Food Market in Beijing Chaoyang District

by Jeff Crowther

It’s January 18, 2013 at 7:30pm, I just got back from the farmer’s market, which is a 15 minute walk from my apartment in Beijing. I actually have another one that is only a 5 minute walk, but it just doesn’t have the selection like the one shown above. In most Chinese cities shoppers have two options to buy fruits, vegetables, spices, meats and a variety of other foods. One is of course the traditional super market and the other is the local farmer’s market or “food market” (菜市场) as its referred to in China.

My family chooses to buy our fruits and vegetables at the farmer’s market because the prices are very competitive and the food is typically fresher than the super market. Unlike the U.S. where I used to hit the super market about three times a month, the family and I hit the farmer’s market twice a week. This is for a couple of reasons. First, more frequent shopping keeps my house stocked up with fresher food  and second because we have to carry everything back home, we can’t obviously carry as much as I used to with my car. I actually prefer this way of shopping not only for the benefit of having fresher food on hand, but it also allows us as a family to spend some time together as well as get some exercise in the process.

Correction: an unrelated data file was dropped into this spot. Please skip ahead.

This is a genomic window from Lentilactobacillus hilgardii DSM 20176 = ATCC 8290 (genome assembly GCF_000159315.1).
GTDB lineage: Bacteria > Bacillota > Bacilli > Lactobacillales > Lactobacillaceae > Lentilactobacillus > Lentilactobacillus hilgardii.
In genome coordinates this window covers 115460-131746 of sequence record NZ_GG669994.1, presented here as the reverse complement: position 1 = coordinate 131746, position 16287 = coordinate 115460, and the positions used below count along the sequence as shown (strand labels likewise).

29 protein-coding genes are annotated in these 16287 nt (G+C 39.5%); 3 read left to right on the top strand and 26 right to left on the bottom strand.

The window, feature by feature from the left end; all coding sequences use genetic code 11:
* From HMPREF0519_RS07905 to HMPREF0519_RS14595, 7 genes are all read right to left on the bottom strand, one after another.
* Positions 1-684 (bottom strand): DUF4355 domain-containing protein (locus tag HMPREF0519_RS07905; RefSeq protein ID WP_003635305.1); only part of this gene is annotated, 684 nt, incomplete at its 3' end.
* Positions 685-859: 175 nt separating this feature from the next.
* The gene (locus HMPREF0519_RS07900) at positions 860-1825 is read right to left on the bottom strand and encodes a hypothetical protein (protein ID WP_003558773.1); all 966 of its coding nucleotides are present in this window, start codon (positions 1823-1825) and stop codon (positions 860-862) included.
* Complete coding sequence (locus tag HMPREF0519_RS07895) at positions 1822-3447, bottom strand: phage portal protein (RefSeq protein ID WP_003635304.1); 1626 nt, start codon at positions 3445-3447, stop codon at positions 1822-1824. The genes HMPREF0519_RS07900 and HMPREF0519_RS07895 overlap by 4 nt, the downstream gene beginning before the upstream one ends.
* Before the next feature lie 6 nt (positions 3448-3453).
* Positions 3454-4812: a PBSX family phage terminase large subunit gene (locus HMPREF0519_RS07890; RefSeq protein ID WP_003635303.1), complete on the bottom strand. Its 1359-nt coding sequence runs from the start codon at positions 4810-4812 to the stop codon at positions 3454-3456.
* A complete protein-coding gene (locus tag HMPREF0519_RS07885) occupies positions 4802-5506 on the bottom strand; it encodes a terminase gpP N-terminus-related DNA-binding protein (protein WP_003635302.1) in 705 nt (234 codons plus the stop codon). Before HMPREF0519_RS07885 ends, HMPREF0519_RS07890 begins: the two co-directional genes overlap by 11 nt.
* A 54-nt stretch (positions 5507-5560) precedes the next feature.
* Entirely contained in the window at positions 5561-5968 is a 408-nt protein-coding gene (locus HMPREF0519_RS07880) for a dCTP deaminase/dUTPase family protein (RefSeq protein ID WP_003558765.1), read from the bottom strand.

Today when I was at the farmer’s market, I thought it would be interesting to share my shopping experience with those that don’t live in China as well as highlight the costs of food in Beijing as a comparison to what you are paying in your region. Chinese New Year is approaching, which is a well known time of year for price hikes across the board, so the prices listed below are a bit higher than usual.  

So this is what I bought for the equivalent of $6.26 

Five Apples – $1.61

One Head of Brocoli – $0.80

One Small Pumpkin – $0.80

Four Carrots – $0.64

4 St. George’s Mushrooms – $0.80

I also buy shitake mushrooms, which are the same price as the St. George’s

Fifteen Eggs – $1.61

I’d be interested to hear back from you on the prices you are paying for similar items in your country. You can send me an email at news@uschinahpa.org. I’ll also be posting it on the association’s LinkedinGroup, where you can comment directly.




                                            

 



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